In a sign of recovery for the U.S. multifamily housing sector, the Federal Housing Administration (FHA) has lifted temporary underwriting mitigants for transactions that were in place at the height of the COVID-19 pandemic.
Lopa Kolluri, principal deputy assistant secretary for the Office of Housing and FHA at the U.S. Department of Housing and Urban Development, announced Monday at the Mortgage Banker’s Association‘s (MBA) CREF 2022 in San Diego that it was removing the origination measures for multifamily loans insured under Section 223(f) of the National Housing Act in April 2020. The now-former requirements for nine months of debt service reserves, 250 percent repair escrows and limits on cash-out refinance transactions were designed to combat potential financial stress resulting from the pandemic.
Kolluri said the decision underscores a positive trajectory for the multifamily sector, with multifamily housing starts in January up 13.7 percent compared to November 2021 and 56 percent higher than the year-ago period, according to new data from Policy Development and Research. This comes on the heels of record-breaking volume in 2021 for the second year in a row.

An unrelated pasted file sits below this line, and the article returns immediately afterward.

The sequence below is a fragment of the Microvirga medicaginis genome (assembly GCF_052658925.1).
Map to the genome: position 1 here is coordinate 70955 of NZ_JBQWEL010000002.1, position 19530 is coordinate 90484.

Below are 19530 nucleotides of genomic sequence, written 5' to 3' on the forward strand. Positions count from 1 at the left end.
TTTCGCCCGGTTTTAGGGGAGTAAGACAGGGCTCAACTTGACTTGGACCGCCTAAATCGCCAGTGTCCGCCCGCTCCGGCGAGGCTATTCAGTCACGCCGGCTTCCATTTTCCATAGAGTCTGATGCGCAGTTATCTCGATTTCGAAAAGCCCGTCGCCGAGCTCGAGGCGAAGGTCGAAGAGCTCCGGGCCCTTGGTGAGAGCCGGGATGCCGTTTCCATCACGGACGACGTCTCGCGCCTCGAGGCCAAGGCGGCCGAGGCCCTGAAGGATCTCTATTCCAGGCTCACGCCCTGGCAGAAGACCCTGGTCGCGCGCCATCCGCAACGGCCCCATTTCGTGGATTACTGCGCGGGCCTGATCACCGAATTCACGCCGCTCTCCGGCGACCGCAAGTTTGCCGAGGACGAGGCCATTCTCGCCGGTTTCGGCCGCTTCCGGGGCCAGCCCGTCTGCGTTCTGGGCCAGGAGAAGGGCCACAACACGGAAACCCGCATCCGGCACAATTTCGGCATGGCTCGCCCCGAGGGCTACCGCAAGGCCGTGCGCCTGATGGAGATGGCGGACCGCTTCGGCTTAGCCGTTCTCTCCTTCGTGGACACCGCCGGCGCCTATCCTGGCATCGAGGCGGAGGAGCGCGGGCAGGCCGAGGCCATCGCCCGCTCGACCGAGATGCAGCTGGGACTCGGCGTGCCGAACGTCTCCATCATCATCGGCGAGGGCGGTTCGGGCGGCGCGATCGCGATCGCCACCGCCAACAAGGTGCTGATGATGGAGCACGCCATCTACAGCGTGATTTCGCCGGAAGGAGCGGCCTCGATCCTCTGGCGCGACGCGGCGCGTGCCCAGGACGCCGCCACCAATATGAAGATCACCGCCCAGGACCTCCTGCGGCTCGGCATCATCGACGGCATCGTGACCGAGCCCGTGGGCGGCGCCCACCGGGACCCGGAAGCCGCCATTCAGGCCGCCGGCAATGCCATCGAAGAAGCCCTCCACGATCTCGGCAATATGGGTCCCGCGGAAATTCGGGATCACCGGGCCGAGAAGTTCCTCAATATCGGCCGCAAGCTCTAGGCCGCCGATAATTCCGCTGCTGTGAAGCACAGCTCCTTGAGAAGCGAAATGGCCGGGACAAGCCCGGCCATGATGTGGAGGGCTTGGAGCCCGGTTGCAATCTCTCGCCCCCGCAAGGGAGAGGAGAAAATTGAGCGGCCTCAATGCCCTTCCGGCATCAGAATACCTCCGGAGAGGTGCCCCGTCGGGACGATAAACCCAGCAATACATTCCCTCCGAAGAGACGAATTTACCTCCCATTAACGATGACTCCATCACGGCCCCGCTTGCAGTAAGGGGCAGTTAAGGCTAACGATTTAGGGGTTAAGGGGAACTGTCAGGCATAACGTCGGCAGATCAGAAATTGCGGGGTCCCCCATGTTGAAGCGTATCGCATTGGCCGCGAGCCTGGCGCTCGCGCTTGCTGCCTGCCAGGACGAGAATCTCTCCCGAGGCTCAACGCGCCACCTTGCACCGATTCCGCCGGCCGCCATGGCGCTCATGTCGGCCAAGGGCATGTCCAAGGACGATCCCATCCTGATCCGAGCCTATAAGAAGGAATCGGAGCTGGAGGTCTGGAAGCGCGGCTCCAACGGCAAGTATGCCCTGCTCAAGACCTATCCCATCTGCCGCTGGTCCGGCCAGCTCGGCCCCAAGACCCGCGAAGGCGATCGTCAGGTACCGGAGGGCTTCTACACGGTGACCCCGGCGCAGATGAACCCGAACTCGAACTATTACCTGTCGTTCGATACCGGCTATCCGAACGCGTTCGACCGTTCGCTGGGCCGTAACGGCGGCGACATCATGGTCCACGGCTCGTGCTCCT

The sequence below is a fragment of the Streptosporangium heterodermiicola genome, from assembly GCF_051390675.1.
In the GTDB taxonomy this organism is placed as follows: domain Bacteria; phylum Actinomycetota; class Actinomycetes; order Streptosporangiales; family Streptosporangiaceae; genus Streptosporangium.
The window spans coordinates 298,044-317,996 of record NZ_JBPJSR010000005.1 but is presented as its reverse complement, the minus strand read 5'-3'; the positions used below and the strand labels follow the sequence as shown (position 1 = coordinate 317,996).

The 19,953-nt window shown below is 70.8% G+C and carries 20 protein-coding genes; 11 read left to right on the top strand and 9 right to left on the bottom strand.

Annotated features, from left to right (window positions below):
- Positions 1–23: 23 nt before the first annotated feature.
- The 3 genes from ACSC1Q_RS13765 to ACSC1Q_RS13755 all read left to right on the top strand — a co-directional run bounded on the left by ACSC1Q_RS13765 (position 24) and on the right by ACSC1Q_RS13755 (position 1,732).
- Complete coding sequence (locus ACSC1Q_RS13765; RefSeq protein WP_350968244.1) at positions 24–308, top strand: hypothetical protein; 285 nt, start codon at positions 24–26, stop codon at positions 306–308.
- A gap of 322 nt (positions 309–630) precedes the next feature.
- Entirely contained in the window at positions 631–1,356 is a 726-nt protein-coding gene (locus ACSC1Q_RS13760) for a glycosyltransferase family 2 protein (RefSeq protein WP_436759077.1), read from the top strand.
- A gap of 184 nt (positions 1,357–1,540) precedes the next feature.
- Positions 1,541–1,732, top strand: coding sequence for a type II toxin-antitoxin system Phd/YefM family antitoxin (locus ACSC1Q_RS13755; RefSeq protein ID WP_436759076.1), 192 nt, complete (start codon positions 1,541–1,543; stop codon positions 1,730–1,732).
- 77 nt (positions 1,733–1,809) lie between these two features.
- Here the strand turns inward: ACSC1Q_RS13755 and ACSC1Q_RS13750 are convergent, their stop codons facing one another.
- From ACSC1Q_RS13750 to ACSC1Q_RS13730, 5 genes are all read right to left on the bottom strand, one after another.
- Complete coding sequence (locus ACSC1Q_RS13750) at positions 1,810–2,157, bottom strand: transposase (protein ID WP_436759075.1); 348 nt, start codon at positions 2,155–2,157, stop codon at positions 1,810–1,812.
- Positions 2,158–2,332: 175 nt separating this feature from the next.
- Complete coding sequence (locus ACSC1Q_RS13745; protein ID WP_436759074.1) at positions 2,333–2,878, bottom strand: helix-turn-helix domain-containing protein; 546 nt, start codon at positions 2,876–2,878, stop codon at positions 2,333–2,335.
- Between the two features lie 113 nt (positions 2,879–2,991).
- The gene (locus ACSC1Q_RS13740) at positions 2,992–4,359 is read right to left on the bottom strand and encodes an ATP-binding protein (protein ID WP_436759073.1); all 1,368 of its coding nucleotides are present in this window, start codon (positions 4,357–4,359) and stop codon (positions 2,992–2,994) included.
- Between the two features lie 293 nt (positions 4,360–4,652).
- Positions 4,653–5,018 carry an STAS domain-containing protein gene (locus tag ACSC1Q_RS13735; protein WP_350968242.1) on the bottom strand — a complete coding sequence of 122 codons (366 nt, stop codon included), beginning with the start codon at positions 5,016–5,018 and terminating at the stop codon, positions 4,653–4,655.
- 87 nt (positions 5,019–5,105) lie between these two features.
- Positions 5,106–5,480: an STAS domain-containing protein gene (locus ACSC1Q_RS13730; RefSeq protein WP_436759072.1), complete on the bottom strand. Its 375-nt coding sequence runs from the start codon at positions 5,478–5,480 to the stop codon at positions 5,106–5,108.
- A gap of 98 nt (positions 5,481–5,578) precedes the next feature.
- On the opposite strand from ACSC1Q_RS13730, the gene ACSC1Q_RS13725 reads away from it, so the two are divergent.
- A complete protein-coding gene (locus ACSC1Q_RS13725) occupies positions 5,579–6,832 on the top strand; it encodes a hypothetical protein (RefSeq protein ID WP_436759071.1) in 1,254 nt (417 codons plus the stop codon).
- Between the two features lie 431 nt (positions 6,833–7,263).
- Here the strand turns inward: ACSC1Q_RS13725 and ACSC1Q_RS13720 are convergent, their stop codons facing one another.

“While it’s too early to make firm predictions on where we’d be in volume by the end of fiscal year 2022, we are certainly off to a good start,” Kolluri said. “Our multifamily portfolio continues to be resilient and just by the volume, we can tell that this program is attractive for the lenders.”
The discussion with Kolluri was moderated by Matthew Rocco Jr., MBA chair-elect and CEO of Grandbridge Real Estate Capital.
Proactive measures under the Biden administration such as passage of the American Rescue Plan have helped FHA’s multifamily insurance portfolio experience fewer challenges than anticipated, according to Kolluri, who prior to joining HUD in February 2021 was chief development and operating officer at the Philadelphia Housing Authority. She said there is now a firm commitment from the White House to increasing the nation’s affordable housing supply through HUD’s low-income housing tax credit program.
The removal of the temporary COVID-19 origination mitigants with fewer capital reserves held for debt service was praised by Robert Broeksmit, the president and CEO of MBA.
“MBA commends FHA for its stewardship navigating the economic downturn and subsequent recovery during the COVID-19 pandemic,” Broeksmit said in a statement. “The return to the standard requirements for reserves, escrows and cash-out refinance transactions will make even more capital available for affordable rental housing in communities across the country.”
Andrew Coen can be reached at firstname.lastname@example.org.